Truck Features

Loose engineering


It’s unusual for a road transport engineer’s son to follow in his father’s footsteps, but that’s exactly what long-serving engineer Chris Loose has done, working for a number of heavy truck OEMs over many years. Chris’s father, Rex, was a regional engineer with Mobil in the 1970s.



Chris Loose contacted Historic Vehicles about a couple of engineering landmarks his father had achieved in the mid-1970s: one being a then-advanced rigid with two-tanker road train and the other being a design for an electro-mechanical braking system, specifically for long-combination vehicles.

The road train was based on a 10×4 Atkinson twin-steer rigid truck, fitted with hub-reduction tandem drive axles and a lazy fifth axle. Maximum loading was assured by having widely-spaced tri-axles on the two tanker trailers, to comply with bridge formula restrictions.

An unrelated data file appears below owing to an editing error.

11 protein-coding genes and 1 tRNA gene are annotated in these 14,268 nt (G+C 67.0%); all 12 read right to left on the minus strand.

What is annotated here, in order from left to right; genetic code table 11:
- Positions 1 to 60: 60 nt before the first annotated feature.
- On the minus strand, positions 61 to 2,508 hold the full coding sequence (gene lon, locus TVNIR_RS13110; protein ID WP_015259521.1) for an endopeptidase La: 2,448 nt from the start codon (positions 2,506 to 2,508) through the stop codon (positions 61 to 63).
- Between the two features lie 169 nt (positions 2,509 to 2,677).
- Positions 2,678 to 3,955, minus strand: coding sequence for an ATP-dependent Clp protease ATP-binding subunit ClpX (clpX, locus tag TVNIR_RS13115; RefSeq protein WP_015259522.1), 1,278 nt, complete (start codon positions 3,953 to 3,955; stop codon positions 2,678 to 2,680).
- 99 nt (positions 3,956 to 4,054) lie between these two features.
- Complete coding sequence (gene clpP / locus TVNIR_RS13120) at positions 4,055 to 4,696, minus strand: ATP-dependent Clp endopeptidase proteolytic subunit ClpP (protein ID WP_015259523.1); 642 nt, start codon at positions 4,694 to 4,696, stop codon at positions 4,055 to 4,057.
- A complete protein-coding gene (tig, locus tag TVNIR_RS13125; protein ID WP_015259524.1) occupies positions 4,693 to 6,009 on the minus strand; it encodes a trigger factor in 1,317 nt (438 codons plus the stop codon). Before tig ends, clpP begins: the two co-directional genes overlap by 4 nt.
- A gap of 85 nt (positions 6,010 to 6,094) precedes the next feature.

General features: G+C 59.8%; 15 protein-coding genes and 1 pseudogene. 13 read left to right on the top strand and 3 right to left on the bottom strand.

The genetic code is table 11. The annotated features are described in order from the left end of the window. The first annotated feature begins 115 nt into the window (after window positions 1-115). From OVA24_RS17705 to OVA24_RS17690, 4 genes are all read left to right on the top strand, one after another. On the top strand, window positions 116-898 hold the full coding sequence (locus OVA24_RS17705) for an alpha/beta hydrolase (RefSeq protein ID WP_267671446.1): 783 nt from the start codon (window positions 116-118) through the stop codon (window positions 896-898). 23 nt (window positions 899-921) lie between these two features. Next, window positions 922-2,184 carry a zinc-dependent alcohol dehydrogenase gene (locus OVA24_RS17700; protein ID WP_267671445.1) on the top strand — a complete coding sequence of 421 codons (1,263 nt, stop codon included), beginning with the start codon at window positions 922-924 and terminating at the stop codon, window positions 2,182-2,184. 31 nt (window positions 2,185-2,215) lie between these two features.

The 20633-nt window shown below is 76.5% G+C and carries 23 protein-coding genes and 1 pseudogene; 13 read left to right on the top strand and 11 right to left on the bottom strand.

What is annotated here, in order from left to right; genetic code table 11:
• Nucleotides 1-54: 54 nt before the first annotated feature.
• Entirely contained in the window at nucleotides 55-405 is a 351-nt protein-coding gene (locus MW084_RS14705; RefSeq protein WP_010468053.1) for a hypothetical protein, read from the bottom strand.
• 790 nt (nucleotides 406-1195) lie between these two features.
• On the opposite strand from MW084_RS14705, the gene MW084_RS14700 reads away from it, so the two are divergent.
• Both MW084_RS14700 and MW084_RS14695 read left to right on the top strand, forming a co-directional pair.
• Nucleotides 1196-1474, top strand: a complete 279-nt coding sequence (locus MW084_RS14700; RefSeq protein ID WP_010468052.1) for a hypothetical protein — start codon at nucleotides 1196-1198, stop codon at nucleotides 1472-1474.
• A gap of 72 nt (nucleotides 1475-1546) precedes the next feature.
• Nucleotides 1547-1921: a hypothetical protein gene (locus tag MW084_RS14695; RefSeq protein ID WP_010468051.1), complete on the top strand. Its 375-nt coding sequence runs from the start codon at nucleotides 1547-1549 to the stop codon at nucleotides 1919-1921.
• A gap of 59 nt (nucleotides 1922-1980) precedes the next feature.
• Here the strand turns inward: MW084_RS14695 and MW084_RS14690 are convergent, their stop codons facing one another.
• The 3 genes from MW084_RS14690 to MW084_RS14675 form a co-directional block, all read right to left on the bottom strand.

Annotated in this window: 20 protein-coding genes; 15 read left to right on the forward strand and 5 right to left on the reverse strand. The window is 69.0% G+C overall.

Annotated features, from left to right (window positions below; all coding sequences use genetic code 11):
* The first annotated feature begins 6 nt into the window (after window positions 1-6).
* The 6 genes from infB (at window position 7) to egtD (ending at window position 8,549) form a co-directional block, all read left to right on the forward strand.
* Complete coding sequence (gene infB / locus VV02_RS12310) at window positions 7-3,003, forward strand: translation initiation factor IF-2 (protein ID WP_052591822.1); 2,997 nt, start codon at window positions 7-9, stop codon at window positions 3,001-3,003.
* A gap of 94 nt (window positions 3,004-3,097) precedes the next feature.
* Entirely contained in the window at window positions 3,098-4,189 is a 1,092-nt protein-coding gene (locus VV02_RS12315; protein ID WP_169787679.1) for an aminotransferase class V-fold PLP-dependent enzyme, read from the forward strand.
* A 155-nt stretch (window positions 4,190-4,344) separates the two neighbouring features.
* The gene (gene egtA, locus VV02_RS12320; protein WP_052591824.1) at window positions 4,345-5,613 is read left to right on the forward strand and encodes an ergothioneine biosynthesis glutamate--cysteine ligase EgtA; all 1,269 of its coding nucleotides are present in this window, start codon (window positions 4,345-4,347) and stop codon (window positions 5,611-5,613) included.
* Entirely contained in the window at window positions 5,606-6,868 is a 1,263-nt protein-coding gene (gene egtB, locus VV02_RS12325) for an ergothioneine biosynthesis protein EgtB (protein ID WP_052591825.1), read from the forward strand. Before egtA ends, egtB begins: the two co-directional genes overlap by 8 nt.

The Mobil road train ran from Darwin to Tennant Creek and Alice Springs, hauling 

20,500 gallons (93,000 litres) of fuel, with a gross mass of 92.5-102 tonnes, depending on the product being transported.

The rig measured 145 feet (44.2 metres) overall and rolled on 56 tyres. A 330hp engine – big power back then – ensured a cruising speed of 88.5 km/h. It cost the princely sum of $120,000 on the road (around $1,500,000 in today’s money).

Rex Loose’s experience with road trains showed him that braking performance was less than ideal, given the delay in air brake operation along the length of  road train. He determined to rectify that situation and worked on an electro-mechanical solution that was explained in an SAE paper, dated July/August 1975.

It makes interesting reading, even today:


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